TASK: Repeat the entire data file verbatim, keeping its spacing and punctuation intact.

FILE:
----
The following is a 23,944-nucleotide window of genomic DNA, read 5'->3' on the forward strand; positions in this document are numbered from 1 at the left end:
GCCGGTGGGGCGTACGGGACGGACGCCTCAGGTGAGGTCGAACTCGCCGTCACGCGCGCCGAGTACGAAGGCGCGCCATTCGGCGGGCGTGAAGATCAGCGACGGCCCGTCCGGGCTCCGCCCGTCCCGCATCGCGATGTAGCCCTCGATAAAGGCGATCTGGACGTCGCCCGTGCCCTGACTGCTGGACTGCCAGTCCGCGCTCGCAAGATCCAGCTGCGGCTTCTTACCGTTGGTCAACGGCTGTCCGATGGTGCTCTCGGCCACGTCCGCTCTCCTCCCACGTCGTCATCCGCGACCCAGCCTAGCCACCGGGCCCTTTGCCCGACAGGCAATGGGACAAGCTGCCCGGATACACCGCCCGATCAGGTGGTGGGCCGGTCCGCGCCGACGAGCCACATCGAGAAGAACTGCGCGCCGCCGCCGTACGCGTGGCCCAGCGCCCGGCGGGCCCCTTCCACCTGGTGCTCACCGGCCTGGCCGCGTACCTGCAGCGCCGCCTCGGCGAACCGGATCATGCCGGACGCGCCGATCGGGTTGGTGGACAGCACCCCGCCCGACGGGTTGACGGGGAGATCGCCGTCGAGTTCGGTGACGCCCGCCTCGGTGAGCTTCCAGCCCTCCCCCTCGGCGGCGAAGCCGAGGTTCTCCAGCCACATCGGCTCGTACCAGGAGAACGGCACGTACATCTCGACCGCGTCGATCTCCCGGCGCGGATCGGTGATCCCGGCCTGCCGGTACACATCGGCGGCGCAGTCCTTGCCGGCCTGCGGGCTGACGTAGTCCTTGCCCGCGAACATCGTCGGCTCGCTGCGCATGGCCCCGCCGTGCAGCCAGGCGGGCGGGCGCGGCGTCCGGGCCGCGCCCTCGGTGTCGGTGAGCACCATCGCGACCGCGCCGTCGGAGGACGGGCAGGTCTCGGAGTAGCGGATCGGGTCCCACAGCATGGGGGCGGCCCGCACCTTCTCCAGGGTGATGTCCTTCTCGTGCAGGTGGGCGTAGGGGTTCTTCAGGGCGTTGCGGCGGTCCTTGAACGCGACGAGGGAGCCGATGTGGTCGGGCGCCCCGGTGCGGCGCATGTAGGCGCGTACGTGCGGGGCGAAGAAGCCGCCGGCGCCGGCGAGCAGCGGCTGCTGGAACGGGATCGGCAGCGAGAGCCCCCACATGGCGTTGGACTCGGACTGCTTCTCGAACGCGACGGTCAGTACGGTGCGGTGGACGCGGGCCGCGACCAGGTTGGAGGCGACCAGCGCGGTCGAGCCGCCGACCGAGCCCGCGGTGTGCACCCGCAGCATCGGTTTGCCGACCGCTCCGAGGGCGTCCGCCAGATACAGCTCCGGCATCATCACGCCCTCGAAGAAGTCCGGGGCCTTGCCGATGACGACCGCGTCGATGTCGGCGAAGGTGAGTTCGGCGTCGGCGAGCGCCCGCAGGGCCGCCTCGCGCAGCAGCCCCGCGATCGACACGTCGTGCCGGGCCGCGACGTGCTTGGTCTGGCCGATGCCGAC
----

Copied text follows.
The following is a 23,944-nucleotide window of genomic DNA, read 5'->3' on the forward strand; positions in this document are numbered from 1 at the left end:
GCCGGTGGGGCGTACGGGACGGACGCCTCAGGTGAGGTCGAACTCGCCGTCACGCGCGCCGAGTACGAAGGCGCGCCATTCGGCGGGCGTGAAGATCAGCGACGGCCCGTCCGGGCTCCGCCCGTCCCGCATCGCGATGTAGCCCTCGATAAAGGCGATCTGGACGTCGCCCGTGCCCTGACTGCTGGACTGCCAGTCCGCGCTCGCAAGATCCAGCTGCGGCTTCTTACCGTTGGTCAACGGCTGTCCGATGGTGCTCTCGGCCACGTCCGCTCTCCTCCCACGTCGTCATCCGCGACCCAGCCTAGCCACCGGGCCCTTTGCCCGACAGGCAATGGGACAAGCTGCCCGGATACACCGCCCGATCAGGTGGTGGGCCGGTCCGCGCCGACGAGCCACATCGAGAAGAACTGCGCGCCGCCGCCGTACGCGTGGCCCAGCGCCCGGCGGGCCCCTTCCACCTGGTGCTCACCGGCCTGGCCGCGTACCTGCAGCGCCGCCTCGGCGAACCGGATCATGCCGGACGCGCCGATCGGGTTGGTGGACAGCACCCCGCCCGACGGGTTGACGGGGAGATCGCCGTCGAGTTCGGTGACGCCCGCCTCGGTGAGCTTCCAGCCCTCCCCCTCGGCGGCGAAGCCGAGGTTCTCCAGCCACATCGGCTCGTACCAGGAGAACGGCACGTACATCTCGACCGCGTCGATCTCCCGGCGCGGATCGGTGATCCCGGCCTGCCGGTACACATCGGCGGCGCAGTCCTTGCCGGCCTGCGGGCTGACGTAGTCCTTGCCCGCGAACATCGTCGGCTCGCTGCGCATGGCCCCGCCGTGCAGCCAGGCGGGCGGGCGCGGCGTCCGGGCCGCGCCCTCGGTGTCGGTGAGCACCATCGCGACCGCGCCGTCGGAGGACGGGCAGGTCTCGGAGTAGCGGATCGGGTCCCACAGCATGGGGGCGGCCCGCACCTTCTCCAGGGTGATGTCCTTCTCGTGCAGGTGGGCGTAGGGGTTCTTCAGGGCGTTGCGGCGGTCCTTGAACGCGACGAGGGAGCCGATGTGGTCGGGCGCCCCGGTGCGGCGCATGTAGGCGCGTACGTGCGGGGCGAAGAAGCCGCCGGCGCCGGCGAGCAGCGGCTGCTGGAACGGGATCGGCAGCGAGAGCCCCCACATGGCGTTGGACTCGGACTGCTTCTCGAACGCGACGGTCAGTACGGTGCGGTGGACGCGGGCCGCGACCAGGTTGGAGGCGACCAGCGCGGTCGAGCCGCCGACCGAGCCCGCGGTGTGCACCCGCAGCATCGGTTTGCCGACCGCTCCGAGGGCGTCCGCCAGATACAGCTCCGGCATCATCACGCCCTCGAAGAAGTCCGGGGCCTTGCCGATGACGACCGCGTCGATGTCGGCGAAGGTGAGTTCGGCGTCGGCGAGCGCCCGCAGGGCCGCCTCGCGCAGCAGCCCCGCGATCGACACGTCGTGCCGGGCCGCGACGTGCTTGGTCTGGCCGATGCCGAC